What do we get out of it?

08 March 2019
The issue of foreign companies appearing to usurp local companies in bids for lucrative tenders in road works project (in other areas as well), will not go away; nor should it.  The public must continue to demand practical inclusion in projects paid with state funds. 
This week’s trade union protests are overly dramatic because it is an election year and they have received criticism for being largely missing in action on major labour problems for several years.  But, the points they are shouting about have a conditional measure of validity. 
There is no question that Namibians have been consistent in demanding that local people benefit from natural resources.  This demand was a part of the independence struggle as a foreign occupying power was exploiting and exporting Namibian wealth.  This issue is no less a pivotal point in 2019. 
Chinese, South African, Italian, French or other foreign/global companies win tenders to operate in Namibia.  They have the bank guarantees, corporate size, skills set, and tested experience to get the job done.  When they are done with their contracts, they take their money and move on to their next global project, wherever that may be.   
The Namibian public sees this, somehow feels ‘robbed’ and continues to ask, “What do we get out of it?”  Some decry that foreigners are ‘treated better’ in Namibia than Namibians.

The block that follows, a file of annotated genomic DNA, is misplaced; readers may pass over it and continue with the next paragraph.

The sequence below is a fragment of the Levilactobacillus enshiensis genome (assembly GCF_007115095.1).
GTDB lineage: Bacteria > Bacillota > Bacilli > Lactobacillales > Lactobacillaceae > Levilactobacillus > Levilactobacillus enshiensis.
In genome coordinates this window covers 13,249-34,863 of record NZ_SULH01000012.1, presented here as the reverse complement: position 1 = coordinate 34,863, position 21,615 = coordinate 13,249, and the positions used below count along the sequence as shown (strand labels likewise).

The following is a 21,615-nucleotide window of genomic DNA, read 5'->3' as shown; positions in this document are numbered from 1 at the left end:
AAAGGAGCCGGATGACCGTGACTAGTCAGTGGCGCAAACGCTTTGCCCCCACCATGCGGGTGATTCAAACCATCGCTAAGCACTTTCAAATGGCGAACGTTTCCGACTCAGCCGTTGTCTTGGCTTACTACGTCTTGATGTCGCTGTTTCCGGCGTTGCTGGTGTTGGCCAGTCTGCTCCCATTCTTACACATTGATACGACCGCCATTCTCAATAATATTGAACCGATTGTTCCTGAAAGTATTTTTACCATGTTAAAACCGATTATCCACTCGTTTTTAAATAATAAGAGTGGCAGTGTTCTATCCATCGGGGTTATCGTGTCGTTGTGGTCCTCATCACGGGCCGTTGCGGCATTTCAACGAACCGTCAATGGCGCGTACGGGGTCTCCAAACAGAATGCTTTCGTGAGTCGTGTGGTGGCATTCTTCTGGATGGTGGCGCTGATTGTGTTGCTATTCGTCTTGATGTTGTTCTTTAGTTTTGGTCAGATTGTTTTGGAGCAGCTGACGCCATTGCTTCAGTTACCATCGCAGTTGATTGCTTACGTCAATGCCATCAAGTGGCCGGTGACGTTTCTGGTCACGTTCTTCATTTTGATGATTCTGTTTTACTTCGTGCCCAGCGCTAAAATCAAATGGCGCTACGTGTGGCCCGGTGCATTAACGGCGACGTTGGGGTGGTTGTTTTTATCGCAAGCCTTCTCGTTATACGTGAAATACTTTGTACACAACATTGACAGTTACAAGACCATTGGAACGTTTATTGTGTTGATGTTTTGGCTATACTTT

The answer to the question of ‘what do we get out of it’ will depend largely on who is asking the question and what they expected to ‘get out of it’ in the first place. 
Ask a construction worker who has been unemployed for two years and has been desperate to find a job, who now has a job working on a Chinese company’s construction site, if he wants that company to be kicked out of Namibia.  His answer might be different from the defiant words on the placards at the union protest this week.
While we also advocate for local beneficiation, we are not unmindful that these huge infrastructure projects require hundreds of millions of dollars’ worth of equipment, technically skilled/trained experts, logistically complex designs, plans, and experienced management. 
No investor will borrow US$50 million from a bank and turn it over to untried local people just to make union protestors happy.  The bill for that financing is not being paid back by the local politicians or union leaders, but by the investor who takes the risk.
It is unreasonable and illogical to ever believe that someone will take 100 percent risk and gleefully accept a lower percentage of the benefits. 
The protests against any foreign company ever winning public works contracts in Namibia are misdirected.  Instead, the demand must be for them to bring their foreign currency, skills, and performance outputs to Namibia and leave these things behind when they go. 
Laws and regulations can be put in place to require paid trainees to shadow the experienced workers throughout the life of the contract.  Penalties should be levied upon the company winning the bid AND the trainees, if the skills transfer does not meet specified performance levels.  
Some service provision and physical labour jobs should go to local people.  Bringing in someone from abroad to push a wheelbarrow or sell cool drinks from a food cart should be forbidden.